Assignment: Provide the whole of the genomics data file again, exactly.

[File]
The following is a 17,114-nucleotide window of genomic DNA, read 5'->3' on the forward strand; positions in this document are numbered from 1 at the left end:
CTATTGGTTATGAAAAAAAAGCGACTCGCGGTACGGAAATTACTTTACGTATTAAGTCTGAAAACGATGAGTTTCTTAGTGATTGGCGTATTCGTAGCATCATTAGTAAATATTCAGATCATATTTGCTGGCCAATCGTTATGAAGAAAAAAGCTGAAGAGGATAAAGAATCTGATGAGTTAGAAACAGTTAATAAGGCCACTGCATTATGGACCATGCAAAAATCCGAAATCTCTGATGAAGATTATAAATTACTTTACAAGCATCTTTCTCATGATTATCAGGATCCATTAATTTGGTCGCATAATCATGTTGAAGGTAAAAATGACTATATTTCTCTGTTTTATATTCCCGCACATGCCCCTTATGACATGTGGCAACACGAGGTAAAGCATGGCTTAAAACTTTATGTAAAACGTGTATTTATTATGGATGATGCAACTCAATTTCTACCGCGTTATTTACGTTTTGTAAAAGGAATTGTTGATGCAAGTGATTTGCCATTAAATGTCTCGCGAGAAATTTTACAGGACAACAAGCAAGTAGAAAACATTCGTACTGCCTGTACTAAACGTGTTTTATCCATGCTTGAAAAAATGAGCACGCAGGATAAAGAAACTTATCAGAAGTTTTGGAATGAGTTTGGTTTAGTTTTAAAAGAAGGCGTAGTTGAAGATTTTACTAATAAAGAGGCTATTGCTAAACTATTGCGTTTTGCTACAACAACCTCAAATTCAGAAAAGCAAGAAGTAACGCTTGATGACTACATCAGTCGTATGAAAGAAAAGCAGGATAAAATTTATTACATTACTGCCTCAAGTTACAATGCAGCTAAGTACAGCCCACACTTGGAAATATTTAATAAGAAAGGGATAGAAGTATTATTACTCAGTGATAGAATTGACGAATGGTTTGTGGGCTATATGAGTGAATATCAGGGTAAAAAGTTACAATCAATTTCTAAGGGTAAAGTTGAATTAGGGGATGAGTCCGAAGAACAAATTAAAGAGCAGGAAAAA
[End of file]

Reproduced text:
The following is a 17,114-nucleotide window of genomic DNA, read 5'->3' on the forward strand; positions in this document are numbered from 1 at the left end:
CTATTGGTTATGAAAAAAAAGCGACTCGCGGTACGGAAATTACTTTACGTATTAAGTCTGAAAACGATGAGTTTCTTAGTGATTGGCGTATTCGTAGCATCATTAGTAAATATTCAGATCATATTTGCTGGCCAATCGTTATGAAGAAAAAAGCTGAAGAGGATAAAGAATCTGATGAGTTAGAAACAGTTAATAAGGCCACTGCATTATGGACCATGCAAAAATCCGAAATCTCTGATGAAGATTATAAATTACTTTACAAGCATCTTTCTCATGATTATCAGGATCCATTAATTTGGTCGCATAATCATGTTGAAGGTAAAAATGACTATATTTCTCTGTTTTATATTCCCGCACATGCCCCTTATGACATGTGGCAACACGAGGTAAAGCATGGCTTAAAACTTTATGTAAAACGTGTATTTATTATGGATGATGCAACTCAATTTCTACCGCGTTATTTACGTTTTGTAAAAGGAATTGTTGATGCAAGTGATTTGCCATTAAATGTCTCGCGAGAAATTTTACAGGACAACAAGCAAGTAGAAAACATTCGTACTGCCTGTACTAAACGTGTTTTATCCATGCTTGAAAAAATGAGCACGCAGGATAAAGAAACTTATCAGAAGTTTTGGAATGAGTTTGGTTTAGTTTTAAAAGAAGGCGTAGTTGAAGATTTTACTAATAAAGAGGCTATTGCTAAACTATTGCGTTTTGCTACAACAACCTCAAATTCAGAAAAGCAAGAAGTAACGCTTGATGACTACATCAGTCGTATGAAAGAAAAGCAGGATAAAATTTATTACATTACTGCCTCAAGTTACAATGCAGCTAAGTACAGCCCACACTTGGAAATATTTAATAAGAAAGGGATAGAAGTATTATTACTCAGTGATAGAATTGACGAATGGTTTGTGGGCTATATGAGTGAATATCAGGGTAAAAAGTTACAATCAATTTCTAAGGGTAAAGTTGAATTAGGGGATGAGTCCGAAGAACAAATTAAAGAGCAGGAAAAA